The Medical Press and its Public

Sally Frampton
University of Oxford

How was a medical periodical defined in the nineteenth century? What
kind of audiences did they have? And by what means was the
‘medical’ distinguished from the ‘lay’ within print culture?
In this paper I draw on my research which focuses upon the medical
press in the nineteenth century. Scholarly literature on medical
periodicals is sparse and generally focused on those titles that
remain well-known today such as The Lancet and British Medical
Journal. While digitization of periodicals by the Wellcome Trust, the
Bodleian Library and the Medical Heritage Library has greatly
increased the numbers that are available online, many remain
accessible only as print copies. By employing a methodological
approach that examines a wide range of periodicals, many of which may
challenge our understanding of how a medical periodical is defined, I
show that as well as promoting professional cohesiveness, medical
periodicals of the nineteenth century were also significant in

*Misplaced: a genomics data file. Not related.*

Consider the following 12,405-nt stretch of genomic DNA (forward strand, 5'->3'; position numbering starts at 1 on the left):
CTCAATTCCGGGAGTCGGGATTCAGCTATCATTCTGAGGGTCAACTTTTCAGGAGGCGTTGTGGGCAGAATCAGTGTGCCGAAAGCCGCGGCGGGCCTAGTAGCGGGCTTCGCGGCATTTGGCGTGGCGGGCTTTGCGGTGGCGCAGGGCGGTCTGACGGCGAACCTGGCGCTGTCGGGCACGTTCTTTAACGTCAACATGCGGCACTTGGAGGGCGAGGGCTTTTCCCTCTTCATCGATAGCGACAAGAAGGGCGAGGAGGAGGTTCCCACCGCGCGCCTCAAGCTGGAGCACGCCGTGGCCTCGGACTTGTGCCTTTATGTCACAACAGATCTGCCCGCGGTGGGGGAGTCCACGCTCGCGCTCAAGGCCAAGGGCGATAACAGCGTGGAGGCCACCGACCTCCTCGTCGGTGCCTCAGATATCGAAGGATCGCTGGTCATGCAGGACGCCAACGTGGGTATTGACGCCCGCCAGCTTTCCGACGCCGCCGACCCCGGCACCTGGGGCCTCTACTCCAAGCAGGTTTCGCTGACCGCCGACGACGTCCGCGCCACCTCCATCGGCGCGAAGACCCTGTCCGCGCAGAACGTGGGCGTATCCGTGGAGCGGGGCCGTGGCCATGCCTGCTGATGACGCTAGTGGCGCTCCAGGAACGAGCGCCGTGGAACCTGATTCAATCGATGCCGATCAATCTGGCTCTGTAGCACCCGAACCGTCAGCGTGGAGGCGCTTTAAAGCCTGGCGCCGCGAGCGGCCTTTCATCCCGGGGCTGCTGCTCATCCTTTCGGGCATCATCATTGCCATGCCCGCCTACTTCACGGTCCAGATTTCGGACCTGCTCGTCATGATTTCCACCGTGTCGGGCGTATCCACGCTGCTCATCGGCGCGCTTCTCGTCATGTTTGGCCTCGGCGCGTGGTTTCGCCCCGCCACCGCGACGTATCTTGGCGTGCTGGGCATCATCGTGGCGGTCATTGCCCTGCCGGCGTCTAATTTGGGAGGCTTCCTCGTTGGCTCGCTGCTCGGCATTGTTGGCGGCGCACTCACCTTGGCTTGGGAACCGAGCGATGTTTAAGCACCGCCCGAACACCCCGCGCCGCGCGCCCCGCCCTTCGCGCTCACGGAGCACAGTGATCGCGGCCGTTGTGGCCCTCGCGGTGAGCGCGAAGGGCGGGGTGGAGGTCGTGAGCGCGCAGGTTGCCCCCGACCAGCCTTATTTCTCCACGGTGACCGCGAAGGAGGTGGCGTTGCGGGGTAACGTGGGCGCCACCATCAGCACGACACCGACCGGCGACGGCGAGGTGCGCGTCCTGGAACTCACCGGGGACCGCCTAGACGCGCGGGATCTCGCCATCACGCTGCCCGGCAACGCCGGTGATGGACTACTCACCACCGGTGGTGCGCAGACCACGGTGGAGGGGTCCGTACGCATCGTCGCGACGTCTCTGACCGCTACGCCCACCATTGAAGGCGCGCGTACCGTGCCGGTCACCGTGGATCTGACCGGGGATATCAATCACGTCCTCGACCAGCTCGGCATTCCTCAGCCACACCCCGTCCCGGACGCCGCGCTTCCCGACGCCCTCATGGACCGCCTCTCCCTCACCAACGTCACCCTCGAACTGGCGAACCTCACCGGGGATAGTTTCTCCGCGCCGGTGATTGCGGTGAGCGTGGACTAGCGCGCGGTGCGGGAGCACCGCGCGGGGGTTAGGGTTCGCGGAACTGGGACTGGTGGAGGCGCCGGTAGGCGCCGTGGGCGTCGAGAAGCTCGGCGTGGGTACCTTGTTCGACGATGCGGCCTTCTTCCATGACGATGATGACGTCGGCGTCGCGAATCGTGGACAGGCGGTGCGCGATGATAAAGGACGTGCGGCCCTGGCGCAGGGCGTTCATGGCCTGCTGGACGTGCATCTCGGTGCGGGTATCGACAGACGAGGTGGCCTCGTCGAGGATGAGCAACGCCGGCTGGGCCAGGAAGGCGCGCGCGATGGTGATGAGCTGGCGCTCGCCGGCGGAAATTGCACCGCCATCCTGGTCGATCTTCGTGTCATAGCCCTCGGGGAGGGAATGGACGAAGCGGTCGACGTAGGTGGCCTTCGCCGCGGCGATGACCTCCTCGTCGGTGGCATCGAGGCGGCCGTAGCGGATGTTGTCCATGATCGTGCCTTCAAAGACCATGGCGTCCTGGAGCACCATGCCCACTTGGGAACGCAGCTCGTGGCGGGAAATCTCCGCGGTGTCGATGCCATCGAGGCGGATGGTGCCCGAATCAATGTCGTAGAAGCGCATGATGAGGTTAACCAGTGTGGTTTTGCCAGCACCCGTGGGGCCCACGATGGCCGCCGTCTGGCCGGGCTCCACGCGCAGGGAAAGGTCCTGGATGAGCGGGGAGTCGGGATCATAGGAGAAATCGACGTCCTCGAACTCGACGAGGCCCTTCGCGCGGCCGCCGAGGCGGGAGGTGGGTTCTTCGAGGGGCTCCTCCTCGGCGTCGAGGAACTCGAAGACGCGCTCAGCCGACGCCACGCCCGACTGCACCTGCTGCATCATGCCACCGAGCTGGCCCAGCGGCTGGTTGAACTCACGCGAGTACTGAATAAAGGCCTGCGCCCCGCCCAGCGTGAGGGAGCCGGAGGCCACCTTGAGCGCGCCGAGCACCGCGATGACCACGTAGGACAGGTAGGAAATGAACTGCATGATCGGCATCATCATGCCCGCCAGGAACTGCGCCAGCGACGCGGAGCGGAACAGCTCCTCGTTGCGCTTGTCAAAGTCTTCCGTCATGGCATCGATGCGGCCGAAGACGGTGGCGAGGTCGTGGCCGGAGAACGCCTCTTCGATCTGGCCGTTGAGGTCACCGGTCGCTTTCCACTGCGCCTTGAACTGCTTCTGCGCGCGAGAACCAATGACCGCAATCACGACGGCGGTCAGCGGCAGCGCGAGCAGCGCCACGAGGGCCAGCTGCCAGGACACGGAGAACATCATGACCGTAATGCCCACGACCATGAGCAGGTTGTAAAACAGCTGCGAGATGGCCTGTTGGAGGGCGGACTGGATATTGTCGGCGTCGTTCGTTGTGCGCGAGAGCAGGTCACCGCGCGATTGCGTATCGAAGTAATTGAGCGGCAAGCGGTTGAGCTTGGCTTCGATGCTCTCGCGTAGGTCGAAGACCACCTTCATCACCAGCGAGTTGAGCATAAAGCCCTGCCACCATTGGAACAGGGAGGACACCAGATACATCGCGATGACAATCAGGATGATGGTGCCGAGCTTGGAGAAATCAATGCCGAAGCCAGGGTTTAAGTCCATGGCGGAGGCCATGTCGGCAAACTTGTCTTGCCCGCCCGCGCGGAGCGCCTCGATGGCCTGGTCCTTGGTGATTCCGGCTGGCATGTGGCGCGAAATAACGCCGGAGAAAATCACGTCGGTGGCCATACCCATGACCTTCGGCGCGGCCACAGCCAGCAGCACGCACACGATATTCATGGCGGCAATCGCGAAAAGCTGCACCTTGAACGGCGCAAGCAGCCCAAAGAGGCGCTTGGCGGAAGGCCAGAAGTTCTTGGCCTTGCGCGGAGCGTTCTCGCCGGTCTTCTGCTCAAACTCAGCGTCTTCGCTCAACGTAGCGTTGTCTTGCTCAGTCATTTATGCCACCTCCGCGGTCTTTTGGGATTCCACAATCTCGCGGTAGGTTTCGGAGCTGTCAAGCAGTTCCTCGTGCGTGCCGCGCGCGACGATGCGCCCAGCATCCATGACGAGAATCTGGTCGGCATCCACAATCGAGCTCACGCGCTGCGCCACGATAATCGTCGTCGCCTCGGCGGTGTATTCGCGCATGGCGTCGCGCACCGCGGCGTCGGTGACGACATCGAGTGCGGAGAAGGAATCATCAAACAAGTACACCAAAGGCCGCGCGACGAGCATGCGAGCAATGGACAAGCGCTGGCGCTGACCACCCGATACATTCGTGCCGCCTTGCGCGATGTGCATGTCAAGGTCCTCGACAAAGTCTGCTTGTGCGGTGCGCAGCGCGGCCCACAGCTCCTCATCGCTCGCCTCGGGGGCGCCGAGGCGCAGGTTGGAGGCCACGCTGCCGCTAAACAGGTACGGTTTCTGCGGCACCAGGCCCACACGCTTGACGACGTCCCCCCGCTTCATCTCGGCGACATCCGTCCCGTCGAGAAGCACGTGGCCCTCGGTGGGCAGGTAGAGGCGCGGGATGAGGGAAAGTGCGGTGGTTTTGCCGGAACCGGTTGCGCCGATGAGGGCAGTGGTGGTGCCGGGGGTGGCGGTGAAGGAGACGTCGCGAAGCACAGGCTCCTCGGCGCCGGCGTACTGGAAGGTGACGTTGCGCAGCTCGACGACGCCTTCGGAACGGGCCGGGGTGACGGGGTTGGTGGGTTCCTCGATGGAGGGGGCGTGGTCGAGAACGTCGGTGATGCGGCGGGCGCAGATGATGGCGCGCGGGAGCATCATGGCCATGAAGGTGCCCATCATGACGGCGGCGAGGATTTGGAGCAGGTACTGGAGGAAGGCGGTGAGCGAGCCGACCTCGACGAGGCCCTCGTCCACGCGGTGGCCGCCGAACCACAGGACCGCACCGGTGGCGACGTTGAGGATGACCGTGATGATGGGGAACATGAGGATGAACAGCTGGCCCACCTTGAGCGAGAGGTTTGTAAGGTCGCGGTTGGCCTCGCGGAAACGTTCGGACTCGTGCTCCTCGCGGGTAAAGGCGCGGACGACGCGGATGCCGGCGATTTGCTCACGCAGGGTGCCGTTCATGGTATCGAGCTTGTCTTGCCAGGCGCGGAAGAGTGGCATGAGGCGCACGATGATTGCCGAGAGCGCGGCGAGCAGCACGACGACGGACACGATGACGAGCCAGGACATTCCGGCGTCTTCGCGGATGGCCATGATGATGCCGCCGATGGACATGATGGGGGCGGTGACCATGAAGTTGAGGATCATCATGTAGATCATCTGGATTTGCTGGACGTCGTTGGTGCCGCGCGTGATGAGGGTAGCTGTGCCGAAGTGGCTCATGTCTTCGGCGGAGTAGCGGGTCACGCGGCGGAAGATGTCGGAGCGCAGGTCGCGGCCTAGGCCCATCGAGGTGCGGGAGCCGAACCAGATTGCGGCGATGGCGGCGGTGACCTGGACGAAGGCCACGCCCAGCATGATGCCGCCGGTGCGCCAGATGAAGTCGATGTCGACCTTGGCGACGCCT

facilitating laypeople’s engagement with and contributions to
medical knowledge and politics. As readers of professional weeklies
such as The Lancet and Medical Times, as publishers and editors of
periodicals campaigning against ‘orthodox’ medicine such as The
Anti-Vaccinator, and as advice-seekers writing to popular medical
journals such as Health, the non-professional was a presence
throughout medical periodical culture. However their presence did not
go uncontested by the profession. During the second half of the
century there was increasing concern that laypeople were being made
party to more medical knowledge than was appropriate, and that some
doctors were complicit in this trend by supplying information through
the press. In part this reflected disquiet about popular medical
periodicals, some of which were marketed as an economical alternative
to consulting with a practitioner, and the they role might play in
encouraging self-doctoring. But it also spoke to deeper questions
about the extent to which citizens could be active, educated and
informed in the sphere of health and medicine, without overstepping
the boundaries between the professional and the public.

The paper addresses the second strand on the call for papers by
providing a thematic overview of medical periodicals and examining the
public sphere in relation to the medical press.

Newspapers and Periodicals in Britain and Ireland from 1800 to 1900